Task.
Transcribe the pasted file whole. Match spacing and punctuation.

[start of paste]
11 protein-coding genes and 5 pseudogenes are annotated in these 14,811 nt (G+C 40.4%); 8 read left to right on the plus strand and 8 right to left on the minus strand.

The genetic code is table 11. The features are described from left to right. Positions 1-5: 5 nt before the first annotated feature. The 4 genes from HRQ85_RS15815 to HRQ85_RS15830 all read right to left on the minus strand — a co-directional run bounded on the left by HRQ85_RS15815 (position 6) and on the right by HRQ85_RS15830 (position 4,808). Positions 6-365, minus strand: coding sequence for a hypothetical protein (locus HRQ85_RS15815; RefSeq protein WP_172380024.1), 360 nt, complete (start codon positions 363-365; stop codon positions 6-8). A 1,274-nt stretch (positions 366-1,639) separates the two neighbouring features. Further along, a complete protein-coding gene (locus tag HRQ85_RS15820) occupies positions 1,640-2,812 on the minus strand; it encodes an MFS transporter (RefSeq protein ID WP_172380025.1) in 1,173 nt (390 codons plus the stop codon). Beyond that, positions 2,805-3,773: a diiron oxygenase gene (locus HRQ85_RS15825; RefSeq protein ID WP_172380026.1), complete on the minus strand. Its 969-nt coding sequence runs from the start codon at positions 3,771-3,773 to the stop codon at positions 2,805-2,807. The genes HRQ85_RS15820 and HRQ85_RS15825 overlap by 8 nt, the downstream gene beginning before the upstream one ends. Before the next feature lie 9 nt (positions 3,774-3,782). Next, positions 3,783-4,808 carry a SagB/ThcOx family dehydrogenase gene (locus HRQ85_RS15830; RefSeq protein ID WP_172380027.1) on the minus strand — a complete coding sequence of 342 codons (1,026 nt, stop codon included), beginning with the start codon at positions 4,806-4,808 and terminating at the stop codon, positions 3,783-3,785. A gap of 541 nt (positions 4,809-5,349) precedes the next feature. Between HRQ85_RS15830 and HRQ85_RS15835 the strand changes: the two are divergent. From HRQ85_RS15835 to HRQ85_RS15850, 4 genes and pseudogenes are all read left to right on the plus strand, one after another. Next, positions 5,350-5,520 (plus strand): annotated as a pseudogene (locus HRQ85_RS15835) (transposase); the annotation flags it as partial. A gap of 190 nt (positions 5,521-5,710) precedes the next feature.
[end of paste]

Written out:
11 protein-coding genes and 5 pseudogenes are annotated in these 14,811 nt (G+C 40.4%); 8 read left to right on the plus strand and 8 right to left on the minus strand.

The genetic code is table 11. The features are described from left to right. Positions 1-5: 5 nt before the first annotated feature. The 4 genes from HRQ85_RS15815 to HRQ85_RS15830 all read right to left on the minus strand — a co-directional run bounded on the left by HRQ85_RS15815 (position 6) and on the right by HRQ85_RS15830 (position 4,808). Positions 6-365, minus strand: coding sequence for a hypothetical protein (locus HRQ85_RS15815; RefSeq protein WP_172380024.1), 360 nt, complete (start codon positions 363-365; stop codon positions 6-8). A 1,274-nt stretch (positions 366-1,639) separates the two neighbouring features. Further along, a complete protein-coding gene (locus tag HRQ85_RS15820) occupies positions 1,640-2,812 on the minus strand; it encodes an MFS transporter (RefSeq protein ID WP_172380025.1) in 1,173 nt (390 codons plus the stop codon). Beyond that, positions 2,805-3,773: a diiron oxygenase gene (locus HRQ85_RS15825; RefSeq protein ID WP_172380026.1), complete on the minus strand. Its 969-nt coding sequence runs from the start codon at positions 3,771-3,773 to the stop codon at positions 2,805-2,807. The genes HRQ85_RS15820 and HRQ85_RS15825 overlap by 8 nt, the downstream gene beginning before the upstream one ends. Before the next feature lie 9 nt (positions 3,774-3,782). Next, positions 3,783-4,808 carry a SagB/ThcOx family dehydrogenase gene (locus HRQ85_RS15830; RefSeq protein ID WP_172380027.1) on the minus strand — a complete coding sequence of 342 codons (1,026 nt, stop codon included), beginning with the start codon at positions 4,806-4,808 and terminating at the stop codon, positions 3,783-3,785. A gap of 541 nt (positions 4,809-5,349) precedes the next feature. Between HRQ85_RS15830 and HRQ85_RS15835 the strand changes: the two are divergent. From HRQ85_RS15835 to HRQ85_RS15850, 4 genes and pseudogenes are all read left to right on the plus strand, one after another. Next, positions 5,350-5,520 (plus strand): annotated as a pseudogene (locus HRQ85_RS15835) (transposase); the annotation flags it as partial. A gap of 190 nt (positions 5,521-5,710) precedes the next feature.